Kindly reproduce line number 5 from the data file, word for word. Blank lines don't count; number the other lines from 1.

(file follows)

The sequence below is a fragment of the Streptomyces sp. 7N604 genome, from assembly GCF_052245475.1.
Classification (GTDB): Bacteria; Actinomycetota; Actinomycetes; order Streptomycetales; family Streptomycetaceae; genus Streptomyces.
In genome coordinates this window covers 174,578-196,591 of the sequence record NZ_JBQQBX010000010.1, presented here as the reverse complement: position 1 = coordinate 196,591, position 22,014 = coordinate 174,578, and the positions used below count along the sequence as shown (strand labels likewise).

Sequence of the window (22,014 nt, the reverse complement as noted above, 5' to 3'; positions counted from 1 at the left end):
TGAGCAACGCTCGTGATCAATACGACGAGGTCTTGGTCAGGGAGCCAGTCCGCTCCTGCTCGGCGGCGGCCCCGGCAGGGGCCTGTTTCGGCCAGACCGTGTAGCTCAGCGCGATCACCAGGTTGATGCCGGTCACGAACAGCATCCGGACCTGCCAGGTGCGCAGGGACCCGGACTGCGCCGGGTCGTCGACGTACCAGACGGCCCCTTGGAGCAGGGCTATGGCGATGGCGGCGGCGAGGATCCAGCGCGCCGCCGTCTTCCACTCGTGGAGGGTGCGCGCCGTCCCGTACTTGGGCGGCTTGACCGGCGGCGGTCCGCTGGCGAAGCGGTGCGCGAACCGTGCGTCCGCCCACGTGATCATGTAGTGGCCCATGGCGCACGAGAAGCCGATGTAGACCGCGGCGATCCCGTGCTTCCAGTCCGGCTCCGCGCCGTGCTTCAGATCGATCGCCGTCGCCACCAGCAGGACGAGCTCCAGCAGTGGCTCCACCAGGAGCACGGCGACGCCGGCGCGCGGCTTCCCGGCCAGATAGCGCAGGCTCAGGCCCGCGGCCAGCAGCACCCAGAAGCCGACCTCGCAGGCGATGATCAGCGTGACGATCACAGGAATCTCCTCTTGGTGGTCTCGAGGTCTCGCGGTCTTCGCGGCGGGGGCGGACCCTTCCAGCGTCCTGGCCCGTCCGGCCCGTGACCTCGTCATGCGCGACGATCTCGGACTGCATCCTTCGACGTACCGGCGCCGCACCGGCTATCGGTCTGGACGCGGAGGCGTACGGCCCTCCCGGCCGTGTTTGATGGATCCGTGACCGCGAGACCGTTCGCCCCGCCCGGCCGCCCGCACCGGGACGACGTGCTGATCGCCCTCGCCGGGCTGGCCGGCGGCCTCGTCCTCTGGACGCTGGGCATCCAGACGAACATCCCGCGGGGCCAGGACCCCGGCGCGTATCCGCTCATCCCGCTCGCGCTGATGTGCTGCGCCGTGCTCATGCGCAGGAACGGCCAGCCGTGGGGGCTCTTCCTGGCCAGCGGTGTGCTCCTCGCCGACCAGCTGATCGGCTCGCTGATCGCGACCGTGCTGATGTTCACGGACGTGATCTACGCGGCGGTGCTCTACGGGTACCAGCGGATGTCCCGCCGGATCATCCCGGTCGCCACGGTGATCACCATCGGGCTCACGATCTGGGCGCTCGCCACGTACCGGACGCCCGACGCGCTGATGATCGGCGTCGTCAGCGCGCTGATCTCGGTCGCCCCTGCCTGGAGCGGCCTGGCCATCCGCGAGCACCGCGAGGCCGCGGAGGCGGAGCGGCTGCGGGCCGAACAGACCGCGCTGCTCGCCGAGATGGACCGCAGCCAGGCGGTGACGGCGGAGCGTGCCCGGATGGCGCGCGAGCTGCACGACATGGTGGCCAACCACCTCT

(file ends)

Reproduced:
TGAGCAACGCTCGTGATCAATACGACGAGGTCTTGGTCAGGGAGCCAGTCCGCTCCTGCTCGGCGGCGGCCCCGGCAGGGGCCTGTTTCGGCCAGACCGTGTAGCTCAGCGCGATCACCAGGTTGATGCCGGTCACGAACAGCATCCGGACCTGCCAGGTGCGCAGGGACCCGGACTGCGCCGGGTCGTCGACGTACCAGACGGCCCCTTGGAGCAGGGCTATGGCGATGGCGGCGGCGAGGATCCAGCGCGCCGCCGTCTTCCACTCGTGGAGGGTGCGCGCCGTCCCGTACTTGGGCGGCTTGACCGGCGGCGGTCCGCTGGCGAAGCGGTGCGCGAACCGTGCGTCCGCCCACGTGATCATGTAGTGGCCCATGGCGCACGAGAAGCCGATGTAGACCGCGGCGATCCCGTGCTTCCAGTCCGGCTCCGCGCCGTGCTTCAGATCGATCGCCGTCGCCACCAGCAGGACGAGCTCCAGCAGTGGCTCCACCAGGAGCACGGCGACGCCGGCGCGCGGCTTCCCGGCCAGATAGCGCAGGCTCAGGCCCGCGGCCAGCAGCACCCAGAAGCCGACCTCGCAGGCGATGATCAGCGTGACGATCACAGGAATCTCCTCTTGGTGGTCTCGAGGTCTCGCGGTCTTCGCGGCGGGGGCGGACCCTTCCAGCGTCCTGGCCCGTCCGGCCCGTGACCTCGTCATGCGCGACGATCTCGGACTGCATCCTTCGACGTACCGGCGCCGCACCGGCTATCGGTCTGGACGCGGAGGCGTACGGCCCTCCCGGCCGTGTTTGATGGATCCGTGACCGCGAGACCGTTCGCCCCGCCCGGCCGCCCGCACCGGGACGACGTGCTGATCGCCCTCGCCGGGCTGGCCGGCGGCCTCGTCCTCTGGACGCTGGGCATCCAGACGAACATCCCGCGGGGCCAGGACCCCGGCGCGTATCCGCTCATCCCGCTCGCGCTGATGTGCTGCGCCGTGCTCATGCGCAGGAACGGCCAGCCGTGGGGGCTCTTCCTGGCCAGCGGTGTGCTCCTCGCCGACCAGCTGATCGGCTCGCTGATCGCGACCGTGCTGATGTTCACGGACGTGATCTACGCGGCGGTGCTCTACGGGTACCAGCGGATGTCCCGCCGGATCATCCCGGTCGCCACGGTGATCACCATCGGGCTCACGATCTGGGCGCTCGCCACGTACCGGACGCCCGACGCGCTGATGATCGGCGTCGTCAGCGCGCTGATCTCGGTCGCCCCTGCCTGGAGCGGCCTGGCCATCCGCGAGCACCGCGAGGCCGCGGAGGCGGAGCGGCTGCGGGCCGAACAGACCGCGCTGCTCGCCGAGATGGACCGCAGCCAGGCGGTGACGGCGGAGCGTGCCCGGATGGCGCGCGAGCTGCACGACATGGTGGCCAACCACCTCT